Originally published August 25th, 2012
Have you ever experience “that moment”? You know, the one where you’re ready to ask your wife for something that you just know could go one of two ways, either A) Kind of in your favor with an eye roll or B) Horribly wrong? It’s a fine balance, right? It’s one of those things that you reserve for just the right time and hope for the best. That’s how it is for me every year when I’m planning my annual road trip.
I’ve been extremely fortunate. My wife, for the most part, has always been pretty supportive of my obsession with baseball. Part of it comes from having a really cool wife, which I do, but the other part of it comes down to how and when I make my move. Every diehard baseball fan wants to go to other parks. When you have a passion for the game or its history, there are few things cooler than traveling from state to state, and city to city, to see what the game looks like everywhere else. So this post is for you!
Understand before I start, that this isn’t just for men! These same tips work for the married woman too! It’s also not just about baseball. There are basic fundamentals to convincing your spouse that you traveling away from your family for up to a week or whatever, is a great idea! Simple right? It’s never simple, but it is easier if you follow three basic rules: Timing, Communication, and Reciprocation.
Timing and Communication are almost like their own marriage. If they don’t come together, the one left behind will get mad and have your stuff on the porch when you get home. Think long and hard about when and how you’re going to bring up traveling. One of my first road trips was a few months after my oldest daughter was born. It takes a lot of… well, something, to even consider bringing up a trip like that so soon after a major event. Timing for me is always a balance. If you have kids, it’s not after a long day. Gauge your spouse’s mood when you get home. If the kids are pissed. Pass. If the first thing you wife does when you get home is go upstairs and tell you she needs a minute. Pass. If you get home and the kids are swinging in the backyard and your wife is sitting in a chair reading a book — Execute phase one. It seems pretty obvious, right? Well, we all learn the hard way. Your best chances of getting your spouse bought into your travel schedule is usually after the kids are in bed, during a date night, or after taking care of business… I’ll leave that one to your imagination. Ha-ha.
Communication says “Whoa, don’t forget about me!” Timing is great, but if you don’t go at it the right way, you could be out of luck. Communication starts with planning. Do you have everything mapped out? Do you have contingency plans? You need to be prepared for a potential rejection by having counter offers in place. Start big, but have a fall back. I understand that you want go to New York this year, but you may have to “settle” for Minnesota. You can’t start early enough! Start working on your plans for next year now, that way you can plant seeds during the year. Maybe New York didn’t work out this year, but since you went with Plan B, you can start talking about that trip you’d like to do in New York next year. Remember how I said Communication and Timing were like a marriage? The timing could be great, but if you go at it too strong or aren’t prepared, you’re setting yourself up for disappointment. Have it mapped out and be ready to talk about it with enthusiasm!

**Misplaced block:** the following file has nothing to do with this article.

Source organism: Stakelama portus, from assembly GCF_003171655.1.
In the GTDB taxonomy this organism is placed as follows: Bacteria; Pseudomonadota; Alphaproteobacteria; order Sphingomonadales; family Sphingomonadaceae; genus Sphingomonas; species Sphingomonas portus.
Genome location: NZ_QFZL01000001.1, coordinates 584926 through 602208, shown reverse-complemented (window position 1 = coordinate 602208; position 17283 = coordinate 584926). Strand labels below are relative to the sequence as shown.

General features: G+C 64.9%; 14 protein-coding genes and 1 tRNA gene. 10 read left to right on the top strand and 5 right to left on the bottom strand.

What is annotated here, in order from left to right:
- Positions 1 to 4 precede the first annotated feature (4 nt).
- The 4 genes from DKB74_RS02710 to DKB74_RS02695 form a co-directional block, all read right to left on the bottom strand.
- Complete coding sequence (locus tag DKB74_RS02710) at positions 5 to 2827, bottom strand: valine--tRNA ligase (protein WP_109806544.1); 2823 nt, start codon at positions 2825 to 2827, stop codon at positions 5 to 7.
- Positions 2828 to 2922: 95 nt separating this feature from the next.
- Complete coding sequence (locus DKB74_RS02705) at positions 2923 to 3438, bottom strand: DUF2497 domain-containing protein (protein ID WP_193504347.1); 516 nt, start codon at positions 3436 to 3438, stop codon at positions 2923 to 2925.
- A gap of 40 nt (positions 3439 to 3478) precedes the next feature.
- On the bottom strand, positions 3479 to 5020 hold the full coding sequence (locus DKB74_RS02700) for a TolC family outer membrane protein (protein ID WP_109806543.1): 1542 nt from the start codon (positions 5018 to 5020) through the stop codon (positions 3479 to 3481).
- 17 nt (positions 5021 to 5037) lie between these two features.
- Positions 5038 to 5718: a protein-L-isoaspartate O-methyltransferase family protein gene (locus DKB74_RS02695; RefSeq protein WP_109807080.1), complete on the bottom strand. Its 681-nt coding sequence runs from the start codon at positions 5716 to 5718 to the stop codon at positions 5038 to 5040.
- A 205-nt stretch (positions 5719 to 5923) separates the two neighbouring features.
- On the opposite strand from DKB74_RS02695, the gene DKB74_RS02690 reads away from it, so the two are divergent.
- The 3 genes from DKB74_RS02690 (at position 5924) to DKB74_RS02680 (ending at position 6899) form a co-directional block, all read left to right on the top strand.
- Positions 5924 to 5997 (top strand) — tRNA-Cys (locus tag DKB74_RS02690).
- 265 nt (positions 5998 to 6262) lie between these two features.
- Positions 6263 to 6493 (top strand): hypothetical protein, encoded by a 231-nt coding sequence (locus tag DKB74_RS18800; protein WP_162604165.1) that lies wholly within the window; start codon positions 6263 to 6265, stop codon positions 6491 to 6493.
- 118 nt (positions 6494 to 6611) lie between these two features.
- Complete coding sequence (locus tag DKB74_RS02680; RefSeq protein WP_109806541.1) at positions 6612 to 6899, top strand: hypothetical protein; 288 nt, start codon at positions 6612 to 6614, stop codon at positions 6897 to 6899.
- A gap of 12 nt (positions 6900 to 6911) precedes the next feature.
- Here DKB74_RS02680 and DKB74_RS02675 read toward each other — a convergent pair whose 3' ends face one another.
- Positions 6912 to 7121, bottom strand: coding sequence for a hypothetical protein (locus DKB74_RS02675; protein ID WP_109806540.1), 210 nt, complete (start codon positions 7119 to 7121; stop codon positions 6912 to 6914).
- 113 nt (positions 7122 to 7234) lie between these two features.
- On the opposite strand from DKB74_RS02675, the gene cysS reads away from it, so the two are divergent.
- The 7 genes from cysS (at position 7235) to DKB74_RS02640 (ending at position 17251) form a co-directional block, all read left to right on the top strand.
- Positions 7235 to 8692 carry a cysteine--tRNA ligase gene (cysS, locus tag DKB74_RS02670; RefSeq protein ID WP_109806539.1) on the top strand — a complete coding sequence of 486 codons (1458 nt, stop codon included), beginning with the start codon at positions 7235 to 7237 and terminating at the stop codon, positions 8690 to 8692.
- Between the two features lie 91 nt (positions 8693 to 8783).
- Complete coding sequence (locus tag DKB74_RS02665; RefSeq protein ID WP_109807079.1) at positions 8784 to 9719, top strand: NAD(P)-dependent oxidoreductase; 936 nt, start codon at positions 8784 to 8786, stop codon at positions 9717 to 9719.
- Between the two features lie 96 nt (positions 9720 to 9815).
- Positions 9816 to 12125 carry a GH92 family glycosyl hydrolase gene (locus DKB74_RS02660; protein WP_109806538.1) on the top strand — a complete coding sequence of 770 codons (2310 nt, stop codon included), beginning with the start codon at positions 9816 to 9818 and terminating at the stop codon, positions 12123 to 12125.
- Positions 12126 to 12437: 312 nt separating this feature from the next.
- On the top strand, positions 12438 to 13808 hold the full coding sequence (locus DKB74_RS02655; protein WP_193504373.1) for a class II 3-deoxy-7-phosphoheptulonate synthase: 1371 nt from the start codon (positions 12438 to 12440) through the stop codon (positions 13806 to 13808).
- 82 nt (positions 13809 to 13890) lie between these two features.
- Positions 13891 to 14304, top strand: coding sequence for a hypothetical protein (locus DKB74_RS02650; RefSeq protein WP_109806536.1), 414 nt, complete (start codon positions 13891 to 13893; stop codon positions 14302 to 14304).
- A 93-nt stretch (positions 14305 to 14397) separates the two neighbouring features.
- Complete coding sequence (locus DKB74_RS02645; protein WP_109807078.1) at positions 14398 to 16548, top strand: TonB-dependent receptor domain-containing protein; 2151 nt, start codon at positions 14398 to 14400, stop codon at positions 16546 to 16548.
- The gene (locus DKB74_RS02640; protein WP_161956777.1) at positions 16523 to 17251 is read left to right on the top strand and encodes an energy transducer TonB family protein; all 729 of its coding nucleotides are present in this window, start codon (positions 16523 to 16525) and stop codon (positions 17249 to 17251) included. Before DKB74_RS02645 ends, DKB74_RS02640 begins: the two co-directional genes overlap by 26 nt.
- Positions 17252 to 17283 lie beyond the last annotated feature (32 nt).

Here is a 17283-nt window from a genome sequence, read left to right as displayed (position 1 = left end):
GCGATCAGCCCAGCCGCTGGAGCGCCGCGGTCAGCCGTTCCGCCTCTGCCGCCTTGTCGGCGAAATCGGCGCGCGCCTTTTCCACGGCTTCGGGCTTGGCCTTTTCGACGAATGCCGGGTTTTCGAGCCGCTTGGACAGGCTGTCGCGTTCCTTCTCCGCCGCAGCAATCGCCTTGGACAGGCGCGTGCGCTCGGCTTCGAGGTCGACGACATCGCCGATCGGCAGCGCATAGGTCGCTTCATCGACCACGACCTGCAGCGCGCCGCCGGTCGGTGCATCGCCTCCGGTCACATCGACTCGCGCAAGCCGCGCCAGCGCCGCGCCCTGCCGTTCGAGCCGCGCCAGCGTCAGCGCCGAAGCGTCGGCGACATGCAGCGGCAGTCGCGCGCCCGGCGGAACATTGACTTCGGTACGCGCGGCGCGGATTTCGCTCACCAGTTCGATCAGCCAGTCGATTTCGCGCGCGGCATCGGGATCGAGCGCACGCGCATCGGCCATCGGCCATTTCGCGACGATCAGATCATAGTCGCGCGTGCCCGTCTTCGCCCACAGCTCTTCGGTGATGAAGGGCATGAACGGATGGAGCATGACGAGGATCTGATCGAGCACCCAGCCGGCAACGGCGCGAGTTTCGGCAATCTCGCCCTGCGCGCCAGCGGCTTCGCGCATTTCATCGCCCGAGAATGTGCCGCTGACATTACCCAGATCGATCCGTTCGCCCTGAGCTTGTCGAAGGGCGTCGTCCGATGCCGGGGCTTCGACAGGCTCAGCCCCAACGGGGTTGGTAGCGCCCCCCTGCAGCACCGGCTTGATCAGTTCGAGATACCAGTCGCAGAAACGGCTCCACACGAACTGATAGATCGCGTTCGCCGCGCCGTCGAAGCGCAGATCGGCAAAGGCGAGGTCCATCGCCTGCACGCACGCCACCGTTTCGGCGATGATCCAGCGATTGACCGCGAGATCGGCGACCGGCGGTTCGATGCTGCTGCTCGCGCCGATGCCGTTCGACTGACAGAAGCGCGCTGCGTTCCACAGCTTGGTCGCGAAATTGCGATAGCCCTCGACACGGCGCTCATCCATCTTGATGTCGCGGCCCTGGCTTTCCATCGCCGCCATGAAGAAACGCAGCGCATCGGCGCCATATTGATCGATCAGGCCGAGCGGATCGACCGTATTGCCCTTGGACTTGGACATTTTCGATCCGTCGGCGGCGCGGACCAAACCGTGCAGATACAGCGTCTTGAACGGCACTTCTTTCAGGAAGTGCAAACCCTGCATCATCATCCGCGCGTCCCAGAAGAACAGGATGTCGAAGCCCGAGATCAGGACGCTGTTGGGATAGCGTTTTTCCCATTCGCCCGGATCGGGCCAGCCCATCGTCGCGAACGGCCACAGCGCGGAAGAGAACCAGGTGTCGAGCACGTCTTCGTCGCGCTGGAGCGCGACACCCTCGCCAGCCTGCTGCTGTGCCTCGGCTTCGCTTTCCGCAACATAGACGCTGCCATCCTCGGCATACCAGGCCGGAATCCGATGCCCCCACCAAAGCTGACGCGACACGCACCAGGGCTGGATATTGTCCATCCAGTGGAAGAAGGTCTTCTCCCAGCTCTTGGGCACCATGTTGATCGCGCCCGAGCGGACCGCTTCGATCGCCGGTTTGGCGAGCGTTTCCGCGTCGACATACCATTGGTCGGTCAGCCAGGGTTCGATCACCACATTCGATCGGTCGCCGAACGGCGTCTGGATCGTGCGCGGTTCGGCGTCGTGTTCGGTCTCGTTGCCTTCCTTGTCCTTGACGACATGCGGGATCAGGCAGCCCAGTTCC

How you “pay back” your spouse is a key to future success! Road Trips are expensive so you’ll have to strike a balance. If you can’t afford to spend that kind of money on your family during their vacation, I’d recommend you chose a different city this year. You don’t want your road trips to be something that your spouse or your kids resent. Reciprocation is doing things like make sure she gets her chance too. If you’re going on a road trip, encourage your wife to go on one! At the very least, you need to encourage your spouse to get out. Watch the kids when you can so that your wife can meet up for drinks or a movie with her friends. When she sees that you’re not the only one getting time to yourself, she’s going to be more supportive of you going out. Don’t forget your kids either! If you aren’t bringing your kids back souvenirs you’re doing something wrong!
Those things seem pretty basic on the surface, don’t they? They really aren’t. I can’t tell you how many people ask me how I “get away with it”. I’m not getting away with anything, I just follow three basic rules and things generally work out. Have I always won? Nope! But if I were a baseball player, and not just a fan, I’d be hitting way over average.
Some of you may be wondering why my wife doesn’t go with me! Sometimes she does! That’s kind of a “bonus” tip. Ask your spouse where they want to go. My wife had zero desire to go to Cleveland. Sorry, Cleveland. But, she did want to go to New York. Great! Get that buy-in by encouraging your wife to come with you when she wants to! BUT, make it about more than baseball! If your wife is coming with you on a trip to New York, you better take her to more than just Yankee Stadium. (That doesn’t mean you can’t do Yankee Stadium first though! Ha-ha.) Remember too, that every trip can’t be about baseball, even if you want it to be. I will generally alternate my trip lengths each year to coordinate a planned non-baseball trip with my wife.
There are few things cooler than traveling across the United States to watch baseball. I’ve been extremely fortunate to have been able to do as much as I have so far, and a big part of that has come down to the three basics: Timing, Communication, and Reciprocation. If you follow those three rules, you’ll be traveling in no time! (And if you get good at it, you’ll even go on more than one a year!)
* NOTE: Doug is available for relationship advice and counseling. Sorry, Doug will not talk to your wife for you. That one is still up to you. *